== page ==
Get to know the partners [from the archives]
I wrote this note in the period where we were facing having to layoff our fellow team-mates...
There is a burden associated with leading that leaders must be willing to bear.
The best way I can clearly describe this burden is to use an extreme example of a war-time situation. Fortunately, outside of war-time, we do not frequently encounter life and death situations.
A General is in a battle where he has to send a division of his men into a very dangerous flanking maneuver to stop the enemy advance. He knows he will lose thousands of the men in that division. But he also believes that it is the only way to win the battle.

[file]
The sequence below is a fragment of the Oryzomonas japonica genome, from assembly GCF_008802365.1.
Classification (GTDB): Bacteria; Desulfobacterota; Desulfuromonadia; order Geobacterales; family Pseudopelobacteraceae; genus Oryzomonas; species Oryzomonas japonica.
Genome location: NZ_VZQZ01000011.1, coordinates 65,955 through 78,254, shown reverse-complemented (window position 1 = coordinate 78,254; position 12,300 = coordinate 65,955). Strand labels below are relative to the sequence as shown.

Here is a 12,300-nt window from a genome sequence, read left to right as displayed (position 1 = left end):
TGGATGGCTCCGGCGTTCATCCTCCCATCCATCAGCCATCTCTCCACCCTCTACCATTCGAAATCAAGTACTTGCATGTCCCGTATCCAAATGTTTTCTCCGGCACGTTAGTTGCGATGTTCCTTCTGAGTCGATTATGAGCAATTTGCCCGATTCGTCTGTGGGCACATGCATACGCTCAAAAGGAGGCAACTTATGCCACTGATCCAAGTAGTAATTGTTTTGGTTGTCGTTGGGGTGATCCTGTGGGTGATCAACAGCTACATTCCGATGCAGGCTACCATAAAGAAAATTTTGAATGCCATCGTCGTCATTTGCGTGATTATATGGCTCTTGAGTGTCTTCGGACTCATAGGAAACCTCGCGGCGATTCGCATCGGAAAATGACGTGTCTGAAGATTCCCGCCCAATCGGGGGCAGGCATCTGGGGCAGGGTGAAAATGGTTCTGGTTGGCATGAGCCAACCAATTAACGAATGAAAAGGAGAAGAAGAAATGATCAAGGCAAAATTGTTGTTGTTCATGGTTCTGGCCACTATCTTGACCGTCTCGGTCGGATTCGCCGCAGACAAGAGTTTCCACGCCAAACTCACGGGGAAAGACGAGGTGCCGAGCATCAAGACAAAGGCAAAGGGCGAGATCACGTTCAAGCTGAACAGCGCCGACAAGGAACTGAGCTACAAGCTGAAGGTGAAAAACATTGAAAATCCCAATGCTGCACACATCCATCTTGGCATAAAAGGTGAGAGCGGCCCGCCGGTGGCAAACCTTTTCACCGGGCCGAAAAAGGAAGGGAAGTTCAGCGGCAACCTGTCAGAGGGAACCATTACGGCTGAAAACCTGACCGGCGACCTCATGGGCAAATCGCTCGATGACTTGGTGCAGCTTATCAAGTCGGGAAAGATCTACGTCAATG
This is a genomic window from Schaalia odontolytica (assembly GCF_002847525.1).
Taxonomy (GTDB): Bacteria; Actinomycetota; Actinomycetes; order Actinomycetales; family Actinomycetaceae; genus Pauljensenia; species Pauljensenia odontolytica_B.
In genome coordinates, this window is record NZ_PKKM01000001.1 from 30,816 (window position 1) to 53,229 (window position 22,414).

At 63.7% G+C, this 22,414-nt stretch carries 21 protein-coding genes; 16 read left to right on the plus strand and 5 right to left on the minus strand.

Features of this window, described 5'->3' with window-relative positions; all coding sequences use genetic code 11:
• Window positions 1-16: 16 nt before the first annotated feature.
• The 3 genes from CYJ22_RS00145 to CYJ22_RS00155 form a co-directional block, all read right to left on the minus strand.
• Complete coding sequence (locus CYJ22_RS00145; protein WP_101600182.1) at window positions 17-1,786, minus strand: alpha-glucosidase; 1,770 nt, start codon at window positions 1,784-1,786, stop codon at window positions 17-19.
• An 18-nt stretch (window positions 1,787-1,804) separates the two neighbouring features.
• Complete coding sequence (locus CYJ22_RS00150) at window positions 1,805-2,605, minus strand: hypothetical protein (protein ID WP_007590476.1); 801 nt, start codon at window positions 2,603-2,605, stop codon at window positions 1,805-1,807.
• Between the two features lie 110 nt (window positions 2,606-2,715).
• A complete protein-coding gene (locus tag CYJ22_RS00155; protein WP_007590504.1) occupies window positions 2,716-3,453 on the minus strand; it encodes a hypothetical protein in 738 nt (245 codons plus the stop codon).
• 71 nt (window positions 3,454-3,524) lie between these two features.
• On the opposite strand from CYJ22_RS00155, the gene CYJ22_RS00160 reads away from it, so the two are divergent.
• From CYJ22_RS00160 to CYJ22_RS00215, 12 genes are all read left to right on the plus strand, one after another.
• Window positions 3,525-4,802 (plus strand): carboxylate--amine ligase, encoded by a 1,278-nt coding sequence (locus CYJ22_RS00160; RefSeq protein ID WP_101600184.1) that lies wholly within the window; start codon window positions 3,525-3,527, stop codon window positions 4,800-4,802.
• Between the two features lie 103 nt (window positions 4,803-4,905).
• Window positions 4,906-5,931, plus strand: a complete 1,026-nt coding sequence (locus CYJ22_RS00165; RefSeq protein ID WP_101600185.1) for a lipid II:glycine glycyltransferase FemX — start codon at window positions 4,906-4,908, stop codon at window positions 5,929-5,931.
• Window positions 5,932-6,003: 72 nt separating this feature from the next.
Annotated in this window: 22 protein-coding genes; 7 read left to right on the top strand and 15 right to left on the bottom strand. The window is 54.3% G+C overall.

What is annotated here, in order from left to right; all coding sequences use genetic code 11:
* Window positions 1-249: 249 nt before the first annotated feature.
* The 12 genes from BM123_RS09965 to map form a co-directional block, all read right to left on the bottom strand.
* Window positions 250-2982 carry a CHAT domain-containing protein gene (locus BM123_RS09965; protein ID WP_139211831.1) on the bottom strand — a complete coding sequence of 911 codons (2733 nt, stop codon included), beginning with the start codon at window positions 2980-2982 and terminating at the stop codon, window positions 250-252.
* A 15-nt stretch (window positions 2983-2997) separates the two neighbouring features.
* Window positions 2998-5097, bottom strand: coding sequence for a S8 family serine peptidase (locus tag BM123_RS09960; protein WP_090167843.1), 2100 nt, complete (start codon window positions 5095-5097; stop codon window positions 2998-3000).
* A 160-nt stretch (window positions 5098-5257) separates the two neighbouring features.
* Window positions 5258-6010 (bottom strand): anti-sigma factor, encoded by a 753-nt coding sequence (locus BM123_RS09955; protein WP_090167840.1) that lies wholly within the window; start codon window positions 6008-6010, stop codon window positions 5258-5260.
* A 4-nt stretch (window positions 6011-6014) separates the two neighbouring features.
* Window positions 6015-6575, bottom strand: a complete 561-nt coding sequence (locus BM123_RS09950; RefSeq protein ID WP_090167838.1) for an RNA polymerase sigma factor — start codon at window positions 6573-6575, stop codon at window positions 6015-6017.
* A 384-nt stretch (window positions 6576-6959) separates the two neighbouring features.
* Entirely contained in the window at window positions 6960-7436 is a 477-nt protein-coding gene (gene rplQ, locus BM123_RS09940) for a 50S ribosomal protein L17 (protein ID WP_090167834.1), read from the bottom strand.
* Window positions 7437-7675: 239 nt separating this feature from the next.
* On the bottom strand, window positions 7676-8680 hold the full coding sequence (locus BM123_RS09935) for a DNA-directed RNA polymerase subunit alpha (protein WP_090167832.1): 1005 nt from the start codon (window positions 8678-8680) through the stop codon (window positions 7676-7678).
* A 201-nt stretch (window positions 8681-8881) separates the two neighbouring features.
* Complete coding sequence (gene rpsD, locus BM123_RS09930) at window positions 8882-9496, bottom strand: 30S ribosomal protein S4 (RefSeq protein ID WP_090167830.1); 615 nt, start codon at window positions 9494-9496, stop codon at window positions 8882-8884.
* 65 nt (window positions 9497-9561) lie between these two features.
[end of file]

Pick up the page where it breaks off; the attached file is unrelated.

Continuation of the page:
A General who cannot bring himself to send the men into harm's way has no right being a General.
A General who cavalierly orders his men to almost certain death does not have the compassion to be a leader.
Only a General who will make the tough calls, and live with the painful responsibility of sending his men to die, has a right to be a leader. The General cannot avoid the fact that it was his decision that resulted in the deaths of all those men. Yet, he could not have avoided taking that decision and still be an accountable leader. Was there any other way to win and not lose all those lives? He might never know. He just has to live with that decision and those deaths for the rest of his life.
That is the burden of leadership.
Please remember this as you embark on your career of leading: Others will pay the price of your errors and your decisions. But you will also be in a position to make a positive difference to many, many people.
Peng T. Ong